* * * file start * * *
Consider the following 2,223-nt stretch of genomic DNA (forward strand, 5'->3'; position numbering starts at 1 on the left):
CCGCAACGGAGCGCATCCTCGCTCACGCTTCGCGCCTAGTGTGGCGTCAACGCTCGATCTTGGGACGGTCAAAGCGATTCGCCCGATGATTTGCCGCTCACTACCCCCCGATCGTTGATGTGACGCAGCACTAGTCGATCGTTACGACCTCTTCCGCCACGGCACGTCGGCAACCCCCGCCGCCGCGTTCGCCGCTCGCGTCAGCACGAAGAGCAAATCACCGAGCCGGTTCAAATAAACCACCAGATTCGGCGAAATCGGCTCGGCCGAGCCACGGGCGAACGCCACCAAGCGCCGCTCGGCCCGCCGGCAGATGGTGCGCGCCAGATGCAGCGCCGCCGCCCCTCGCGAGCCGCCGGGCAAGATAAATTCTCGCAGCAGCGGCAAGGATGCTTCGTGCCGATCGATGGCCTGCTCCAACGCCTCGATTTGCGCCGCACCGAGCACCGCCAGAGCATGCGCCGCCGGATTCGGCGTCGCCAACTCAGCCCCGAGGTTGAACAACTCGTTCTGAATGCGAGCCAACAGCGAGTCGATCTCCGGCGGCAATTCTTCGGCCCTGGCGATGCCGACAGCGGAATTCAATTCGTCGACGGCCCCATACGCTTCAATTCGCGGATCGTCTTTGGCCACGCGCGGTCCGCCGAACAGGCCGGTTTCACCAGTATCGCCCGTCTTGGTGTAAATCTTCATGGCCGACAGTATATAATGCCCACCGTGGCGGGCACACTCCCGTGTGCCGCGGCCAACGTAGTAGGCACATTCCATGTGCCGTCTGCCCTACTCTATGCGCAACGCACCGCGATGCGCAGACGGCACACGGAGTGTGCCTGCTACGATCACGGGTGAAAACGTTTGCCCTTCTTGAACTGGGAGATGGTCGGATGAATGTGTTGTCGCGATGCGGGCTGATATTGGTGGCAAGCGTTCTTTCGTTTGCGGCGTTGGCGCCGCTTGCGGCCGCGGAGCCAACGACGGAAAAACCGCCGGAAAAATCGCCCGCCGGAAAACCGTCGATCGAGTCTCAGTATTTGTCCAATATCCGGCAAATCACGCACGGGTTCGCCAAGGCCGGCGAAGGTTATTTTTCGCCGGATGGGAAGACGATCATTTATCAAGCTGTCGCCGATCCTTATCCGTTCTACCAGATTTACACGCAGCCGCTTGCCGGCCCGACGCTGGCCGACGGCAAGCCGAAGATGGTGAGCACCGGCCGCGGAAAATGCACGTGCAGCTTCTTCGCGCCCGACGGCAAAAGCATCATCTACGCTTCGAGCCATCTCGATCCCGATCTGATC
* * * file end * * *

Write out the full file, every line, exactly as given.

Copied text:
Consider the following 2,223-nt stretch of genomic DNA (forward strand, 5'->3'; position numbering starts at 1 on the left):
CCGCAACGGAGCGCATCCTCGCTCACGCTTCGCGCCTAGTGTGGCGTCAACGCTCGATCTTGGGACGGTCAAAGCGATTCGCCCGATGATTTGCCGCTCACTACCCCCCGATCGTTGATGTGACGCAGCACTAGTCGATCGTTACGACCTCTTCCGCCACGGCACGTCGGCAACCCCCGCCGCCGCGTTCGCCGCTCGCGTCAGCACGAAGAGCAAATCACCGAGCCGGTTCAAATAAACCACCAGATTCGGCGAAATCGGCTCGGCCGAGCCACGGGCGAACGCCACCAAGCGCCGCTCGGCCCGCCGGCAGATGGTGCGCGCCAGATGCAGCGCCGCCGCCCCTCGCGAGCCGCCGGGCAAGATAAATTCTCGCAGCAGCGGCAAGGATGCTTCGTGCCGATCGATGGCCTGCTCCAACGCCTCGATTTGCGCCGCACCGAGCACCGCCAGAGCATGCGCCGCCGGATTCGGCGTCGCCAACTCAGCCCCGAGGTTGAACAACTCGTTCTGAATGCGAGCCAACAGCGAGTCGATCTCCGGCGGCAATTCTTCGGCCCTGGCGATGCCGACAGCGGAATTCAATTCGTCGACGGCCCCATACGCTTCAATTCGCGGATCGTCTTTGGCCACGCGCGGTCCGCCGAACAGGCCGGTTTCACCAGTATCGCCCGTCTTGGTGTAAATCTTCATGGCCGACAGTATATAATGCCCACCGTGGCGGGCACACTCCCGTGTGCCGCGGCCAACGTAGTAGGCACATTCCATGTGCCGTCTGCCCTACTCTATGCGCAACGCACCGCGATGCGCAGACGGCACACGGAGTGTGCCTGCTACGATCACGGGTGAAAACGTTTGCCCTTCTTGAACTGGGAGATGGTCGGATGAATGTGTTGTCGCGATGCGGGCTGATATTGGTGGCAAGCGTTCTTTCGTTTGCGGCGTTGGCGCCGCTTGCGGCCGCGGAGCCAACGACGGAAAAACCGCCGGAAAAATCGCCCGCCGGAAAACCGTCGATCGAGTCTCAGTATTTGTCCAATATCCGGCAAATCACGCACGGGTTCGCCAAGGCCGGCGAAGGTTATTTTTCGCCGGATGGGAAGACGATCATTTATCAAGCTGTCGCCGATCCTTATCCGTTCTACCAGATTTACACGCAGCCGCTTGCCGGCCCGACGCTGGCCGACGGCAAGCCGAAGATGGTGAGCACCGGCCGCGGAAAATGCACGTGCAGCTTCTTCGCGCCCGACGGCAAAAGCATCATCTACGCTTCGAGCCATCTCGATCCCGATCTGATC